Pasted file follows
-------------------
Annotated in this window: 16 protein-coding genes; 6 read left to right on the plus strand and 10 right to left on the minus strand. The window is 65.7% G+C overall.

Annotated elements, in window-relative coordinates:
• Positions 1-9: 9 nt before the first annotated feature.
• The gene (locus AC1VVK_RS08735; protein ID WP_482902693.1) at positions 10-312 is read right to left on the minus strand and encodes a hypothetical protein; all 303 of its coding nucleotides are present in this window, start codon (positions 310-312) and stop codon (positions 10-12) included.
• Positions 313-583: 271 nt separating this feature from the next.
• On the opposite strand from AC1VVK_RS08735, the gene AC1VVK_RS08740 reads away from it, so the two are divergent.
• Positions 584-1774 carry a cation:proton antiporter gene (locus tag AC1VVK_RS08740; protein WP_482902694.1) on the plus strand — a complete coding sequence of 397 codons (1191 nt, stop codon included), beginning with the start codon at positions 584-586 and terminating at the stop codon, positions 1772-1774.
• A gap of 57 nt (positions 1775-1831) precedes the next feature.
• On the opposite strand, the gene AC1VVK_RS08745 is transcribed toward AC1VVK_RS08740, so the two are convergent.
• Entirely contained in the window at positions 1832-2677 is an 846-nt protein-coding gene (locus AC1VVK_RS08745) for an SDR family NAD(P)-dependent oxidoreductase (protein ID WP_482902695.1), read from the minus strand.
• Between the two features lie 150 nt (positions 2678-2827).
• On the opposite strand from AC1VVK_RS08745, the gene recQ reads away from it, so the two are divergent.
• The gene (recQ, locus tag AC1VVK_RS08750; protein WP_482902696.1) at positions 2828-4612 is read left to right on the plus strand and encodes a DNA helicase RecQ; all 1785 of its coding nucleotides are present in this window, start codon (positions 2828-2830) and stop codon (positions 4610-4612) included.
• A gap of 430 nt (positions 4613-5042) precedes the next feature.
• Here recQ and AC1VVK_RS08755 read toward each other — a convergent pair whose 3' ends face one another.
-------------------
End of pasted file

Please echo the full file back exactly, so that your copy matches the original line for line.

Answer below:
Annotated in this window: 16 protein-coding genes; 6 read left to right on the plus strand and 10 right to left on the minus strand. The window is 65.7% G+C overall.

Annotated elements, in window-relative coordinates:
• Positions 1-9: 9 nt before the first annotated feature.
• The gene (locus AC1VVK_RS08735; protein ID WP_482902693.1) at positions 10-312 is read right to left on the minus strand and encodes a hypothetical protein; all 303 of its coding nucleotides are present in this window, start codon (positions 310-312) and stop codon (positions 10-12) included.
• Positions 313-583: 271 nt separating this feature from the next.
• On the opposite strand from AC1VVK_RS08735, the gene AC1VVK_RS08740 reads away from it, so the two are divergent.
• Positions 584-1774 carry a cation:proton antiporter gene (locus tag AC1VVK_RS08740; protein WP_482902694.1) on the plus strand — a complete coding sequence of 397 codons (1191 nt, stop codon included), beginning with the start codon at positions 584-586 and terminating at the stop codon, positions 1772-1774.
• A gap of 57 nt (positions 1775-1831) precedes the next feature.
• On the opposite strand, the gene AC1VVK_RS08745 is transcribed toward AC1VVK_RS08740, so the two are convergent.
• Entirely contained in the window at positions 1832-2677 is an 846-nt protein-coding gene (locus AC1VVK_RS08745) for an SDR family NAD(P)-dependent oxidoreductase (protein ID WP_482902695.1), read from the minus strand.
• Between the two features lie 150 nt (positions 2678-2827).
• On the opposite strand from AC1VVK_RS08745, the gene recQ reads away from it, so the two are divergent.
• The gene (recQ, locus tag AC1VVK_RS08750; protein WP_482902696.1) at positions 2828-4612 is read left to right on the plus strand and encodes a DNA helicase RecQ; all 1785 of its coding nucleotides are present in this window, start codon (positions 2828-2830) and stop codon (positions 4610-4612) included.
• A gap of 430 nt (positions 4613-5042) precedes the next feature.
• Here recQ and AC1VVK_RS08755 read toward each other — a convergent pair whose 3' ends face one another.